ML: The world changes with the arrival of Greta Thunberg and what you call XR, Extinction Rebellion. Were you a founder of Extinction Rebellion?
FY: No, no, I was not a founder, I joined in the second half of 2018. Back then, Net Zero wasn't on the legislation in the UK. Three years after Paris, having negotiated the phase out target, net zero, 1.5, Britain did nothing. Very few MPs even spoke for climate action; the whole thing was languishing. So, these different movements arose in different parts of the world because there was a complete mismatch between what was happening on the ground in reality with emissions and then with politicians thinking, yeah, we ratified the thing, we don't have to actually do anything. Every newspaper, from Vogue magazine to the Daily Mail now carries climate related news around the year. Climate was really languishing and was nowhere on the political agenda. It can't just be every election cycle that we acknowledge how irreversible and huge the impacts already are. These impacts are here; they’re cooked into the system; they're impacting millions of people right now. XR has been behind more participatory ways of discussing climate action, and not just having these technocratic energy economy models saying, oh, yeah, just implement a carbon tax. Frankly, we’d forgotten to consult and involve people and engage them. You can't do this year to year and you can't do this election cycle by election cycle. This is a societal overhaul. I felt like I'd been part of that incrementalist thinking, thinking COP by COP, let's do it every five years, allocate a budget… I think that approach has failed. The entire financial system, the way in which energy, transport, agriculture, land is produced, neglects nature and it neglects people in other countries. So, we need a really big reset of capitalism. This isn't going to get solved by someone sticking on a carbon price. The capitalist political economy is orientated around not recognising nature as an input that is different from technology and innovation and other things. We have to stop people who are saying let's price this through carbon markets, oh, let's invent tradable systems. I have done it… I've written books on carbon markets. This is rubbish, these systems are not working.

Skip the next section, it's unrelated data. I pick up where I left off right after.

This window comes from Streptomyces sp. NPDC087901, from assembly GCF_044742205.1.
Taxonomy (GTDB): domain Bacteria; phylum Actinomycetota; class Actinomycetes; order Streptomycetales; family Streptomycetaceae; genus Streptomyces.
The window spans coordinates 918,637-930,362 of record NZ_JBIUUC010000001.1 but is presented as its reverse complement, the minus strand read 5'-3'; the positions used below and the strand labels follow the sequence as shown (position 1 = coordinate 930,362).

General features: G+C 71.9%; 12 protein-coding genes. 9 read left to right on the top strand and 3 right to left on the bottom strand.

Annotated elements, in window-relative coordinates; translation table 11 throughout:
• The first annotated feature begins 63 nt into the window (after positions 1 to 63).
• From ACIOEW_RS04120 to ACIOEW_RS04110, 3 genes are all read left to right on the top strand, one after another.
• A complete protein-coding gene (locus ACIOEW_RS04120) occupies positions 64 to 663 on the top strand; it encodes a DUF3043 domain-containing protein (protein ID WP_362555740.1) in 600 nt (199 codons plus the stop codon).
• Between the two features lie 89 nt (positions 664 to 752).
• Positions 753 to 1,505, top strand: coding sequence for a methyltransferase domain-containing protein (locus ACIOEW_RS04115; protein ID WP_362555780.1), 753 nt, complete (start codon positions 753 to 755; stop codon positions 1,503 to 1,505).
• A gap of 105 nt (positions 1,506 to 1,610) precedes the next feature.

ML: How do you explain that the wealthiest countries have peaked their emissions and are reducing them? There is pricing, there is regulation, there are all sorts of mechanisms that have been...
FY: Shell and BP have just carried on investing. Let's be very clear about that. They have continued to invest in huge greenwashing, lobbying, marketing, absolute corruption all over the world to push their toxic products down the throats increasingly of a more educated public, who has rejected them. They have resisted regulation, they torpedoed the Kyoto Protocol. That is why the rage is there, and I'm at the head of that rage. These are industries that are profitable only because the externalities and the impacts that they have caused all around the world. Let’s stop calling it nice, neutral words like climate impact, let's call it for what it is: devastation. No one prevented them from putting their money into renewables. You had to have governments who actually funded and brought the price of renewables down, of battery storage done, these companies didn't do that. There's no point just saying that, oh, now China's doing more of them. I'm not protecting China. XR exists to cause increased awareness of the huge footprint and the huge political power and the stranglehold, especially in the UK, and in many parts of the world, that these companies continue to play in our public life. The good news is Michael, as a result of much of your work, and many others, we have alternatives.